In my own tradition of offering the afterword to my short stories for free in a shameless effort to get you to shake loose of $1.49 for the whole thing, what follows is the story of how I came to write "Evenings, Mornings, Afternoons."
When I was a very small child, my sister took me to see Mr. Peabody and the Mermaid, a poignant romance/comedy starring William Powell (star of The Thin Man films) as a man resisting his own middle age, and Ann Blyth—not quite out of her teens—as a mermaid whom he catches and takes home after he hears her singing late at night. Being at the age when absolutely everything is real, I watched the film entirely convinced of the reality of mermaids and the men they fascinate.
Later I would read Peter Pan, and a few years after that, the Odyssey. Sirens who lure sailors to their deaths on the rocks are even more fascinating than cute animated mermaids with cockle-shell bras, if a bit less cuddly, and the whole idea of the possibilities in the largely-unexplored alien landscape of the oceans was renewed every time I visited an aquarium. The sea, to me, is another planet—one on which we land-dwellers would perish immediately. But oh, what amazing aliens have evolved to flourish there, and how unlike us they are in every way. The idea of people who live in the sea might go back to seals seen from afar by ancient fishermen. Certainly no-one knows for sure, but I think we’re all agreed there’s no such thing as mermaids.
We are, aren’t we?
Re-reading “The Love Song of J. Alfred Prufrock,” by T.S. Eliot in 1991, I was struck by the similar theme to the film I so loved in my childhood. Certainly the producers of Mr. Peabody might deliberately have borrowed the idea from the closing stanzas of the poem: a man afraid of growing old and disappointed in his own ordinariness entertains the idea of making contact with the mysterious “other” that remains somehow immune to the burden of years. Mr. Prufrock feared he would not hear the mermaids’ song, while Mr. Peabody felt somehow chosen by his mermaid, and somehow entitled to try to keep her for himself.
But Jonathan, the hero of my story, is neither of those gentlemen, though he is both beyond middle age and a bit romantic. What if, the writer in me wondered, a man approaching the end of his life was able to break the veil between the “real” and the “unreal” and perceive the reality of mermaids? After asking myself this question, I proceeded to attempt to answer it with a story.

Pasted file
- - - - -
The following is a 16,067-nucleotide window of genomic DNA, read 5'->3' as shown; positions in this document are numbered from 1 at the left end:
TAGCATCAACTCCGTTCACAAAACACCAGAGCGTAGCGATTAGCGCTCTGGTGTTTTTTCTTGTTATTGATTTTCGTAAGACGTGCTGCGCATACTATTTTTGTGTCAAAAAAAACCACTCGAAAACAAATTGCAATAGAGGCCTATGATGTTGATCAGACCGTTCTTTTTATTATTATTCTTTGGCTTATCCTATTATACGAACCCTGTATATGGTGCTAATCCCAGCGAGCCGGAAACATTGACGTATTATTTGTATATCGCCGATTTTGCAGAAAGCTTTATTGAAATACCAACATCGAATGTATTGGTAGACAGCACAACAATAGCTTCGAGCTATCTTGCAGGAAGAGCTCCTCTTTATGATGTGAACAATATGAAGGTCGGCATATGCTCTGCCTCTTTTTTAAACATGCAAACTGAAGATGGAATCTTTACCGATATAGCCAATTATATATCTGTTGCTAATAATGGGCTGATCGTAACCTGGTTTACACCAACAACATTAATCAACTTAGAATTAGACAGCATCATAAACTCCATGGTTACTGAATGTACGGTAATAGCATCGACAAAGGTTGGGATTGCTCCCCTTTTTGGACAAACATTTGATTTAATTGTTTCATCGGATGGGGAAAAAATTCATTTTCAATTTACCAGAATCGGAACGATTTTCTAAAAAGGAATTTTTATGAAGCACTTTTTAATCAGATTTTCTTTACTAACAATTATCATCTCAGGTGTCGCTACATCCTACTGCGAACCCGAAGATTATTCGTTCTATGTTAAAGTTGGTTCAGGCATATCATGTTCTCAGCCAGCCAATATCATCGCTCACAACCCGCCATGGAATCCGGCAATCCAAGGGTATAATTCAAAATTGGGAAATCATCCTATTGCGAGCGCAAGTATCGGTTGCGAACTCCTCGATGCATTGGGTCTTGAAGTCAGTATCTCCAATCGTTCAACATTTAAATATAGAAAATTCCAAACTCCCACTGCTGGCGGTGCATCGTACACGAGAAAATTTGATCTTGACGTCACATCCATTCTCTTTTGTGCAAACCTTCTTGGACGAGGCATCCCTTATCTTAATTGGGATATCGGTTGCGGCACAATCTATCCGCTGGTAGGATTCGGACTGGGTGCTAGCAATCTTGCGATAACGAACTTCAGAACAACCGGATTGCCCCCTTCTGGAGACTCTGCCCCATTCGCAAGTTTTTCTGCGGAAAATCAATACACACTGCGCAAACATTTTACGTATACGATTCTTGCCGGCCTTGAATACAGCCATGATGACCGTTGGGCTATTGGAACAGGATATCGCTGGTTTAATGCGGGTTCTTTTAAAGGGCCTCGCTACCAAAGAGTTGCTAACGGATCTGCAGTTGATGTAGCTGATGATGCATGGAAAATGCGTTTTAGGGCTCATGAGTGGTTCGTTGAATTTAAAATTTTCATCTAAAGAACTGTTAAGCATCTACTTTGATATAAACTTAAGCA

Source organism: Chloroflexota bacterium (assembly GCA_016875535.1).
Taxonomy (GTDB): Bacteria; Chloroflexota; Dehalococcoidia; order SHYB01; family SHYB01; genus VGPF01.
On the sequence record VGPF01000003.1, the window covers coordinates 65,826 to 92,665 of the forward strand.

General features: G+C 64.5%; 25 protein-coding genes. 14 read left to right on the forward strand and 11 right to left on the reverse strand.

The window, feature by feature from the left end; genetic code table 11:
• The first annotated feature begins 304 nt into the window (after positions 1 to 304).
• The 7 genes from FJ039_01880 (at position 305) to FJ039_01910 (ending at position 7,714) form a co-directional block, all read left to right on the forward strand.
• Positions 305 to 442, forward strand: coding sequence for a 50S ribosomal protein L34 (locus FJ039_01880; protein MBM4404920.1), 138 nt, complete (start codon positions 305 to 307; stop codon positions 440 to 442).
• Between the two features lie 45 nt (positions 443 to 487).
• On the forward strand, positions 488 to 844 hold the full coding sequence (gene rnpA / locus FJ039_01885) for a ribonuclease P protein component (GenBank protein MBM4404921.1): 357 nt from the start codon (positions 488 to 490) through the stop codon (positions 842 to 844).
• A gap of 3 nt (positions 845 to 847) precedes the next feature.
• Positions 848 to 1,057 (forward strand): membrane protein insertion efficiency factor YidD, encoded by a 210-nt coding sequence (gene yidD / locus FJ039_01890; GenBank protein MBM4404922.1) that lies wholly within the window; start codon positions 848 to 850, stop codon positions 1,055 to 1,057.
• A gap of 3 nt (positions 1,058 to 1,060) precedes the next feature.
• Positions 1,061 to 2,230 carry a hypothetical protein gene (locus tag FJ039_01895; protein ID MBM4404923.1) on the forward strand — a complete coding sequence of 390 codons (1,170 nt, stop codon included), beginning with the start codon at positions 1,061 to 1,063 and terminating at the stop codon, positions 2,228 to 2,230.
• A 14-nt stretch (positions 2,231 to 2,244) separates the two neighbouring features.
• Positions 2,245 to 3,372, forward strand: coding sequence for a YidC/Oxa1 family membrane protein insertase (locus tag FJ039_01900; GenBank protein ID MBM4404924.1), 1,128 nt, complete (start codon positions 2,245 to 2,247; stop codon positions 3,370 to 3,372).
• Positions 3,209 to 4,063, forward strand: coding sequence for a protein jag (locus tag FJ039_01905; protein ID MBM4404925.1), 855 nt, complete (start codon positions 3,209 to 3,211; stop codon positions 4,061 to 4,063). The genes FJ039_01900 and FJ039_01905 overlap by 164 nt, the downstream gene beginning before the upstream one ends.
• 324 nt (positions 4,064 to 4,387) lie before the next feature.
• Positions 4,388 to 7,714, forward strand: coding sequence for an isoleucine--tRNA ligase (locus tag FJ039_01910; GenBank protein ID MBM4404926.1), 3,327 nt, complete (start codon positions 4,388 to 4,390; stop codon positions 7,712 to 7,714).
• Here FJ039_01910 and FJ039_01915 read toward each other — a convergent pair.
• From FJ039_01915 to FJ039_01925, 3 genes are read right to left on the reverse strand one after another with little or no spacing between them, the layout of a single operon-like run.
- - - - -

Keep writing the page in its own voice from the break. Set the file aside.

If you’ve ever been confused by discussions of theme in English classes, that about wraps up the whole subject. The author asks herself a question and proceeds to answer it as best she can by telling a story. When she then asks “And then what happens?” she begins to concoct a plot and storyline to hold the theme. And the context, or setting, of the story holds the plot. It’s a bit like matryoshka dolls. For a story about mermaids, I took the easy way out and set it by the ocean. And the ocean quite naturally informed every scene.
I loved Jonathan from the first moment I saw him gazing out to sea. I also knew he was dying, and I grieved for him. Yes, writers are a bit crazy; I’m your proof. I didn’t consciously know he was gay until I saw him sitting at his table in the hotel dining room, twisting the string around his teabag, but once I did know, it felt so right that I suspect my unconscious mind always had that knowledge.
Kostopoulos breezed into the dining room and into the story without my knowing anything about him until I typed his name. Then I knew everything. How the hell does that work? I wish I knew.
Anyhow, when I had the story where I wanted it, I sent it to Gardner Dozois at Asimov’s, and he bought it. Some months later I received proofs back from Sheila Williams—then the managing editor, now the editor of that fine publication. The typesetter, whose name I never knew, had removed any mention of mer-people of the male persuasion. I contacted Sheila, and she talked to the typesetter. Apparently that worthy was shocked at the implications. “But that would mean he’s…” “Yes,” Sheila informed him gently. “He’s gay. Now change it all back.”
As the inimitable Sir Ian McKellen has been known to say: “Some people are gay. Get over it.”
Twenty-one years later, with a bit of light rewriting and editorial tinkering by my lovely and talented daughter, Marti McKenna, “Evenings, Mornings, Afternoons” is again available to readers. I’m really thrilled to have this story back in publication. I hope you enjoy it.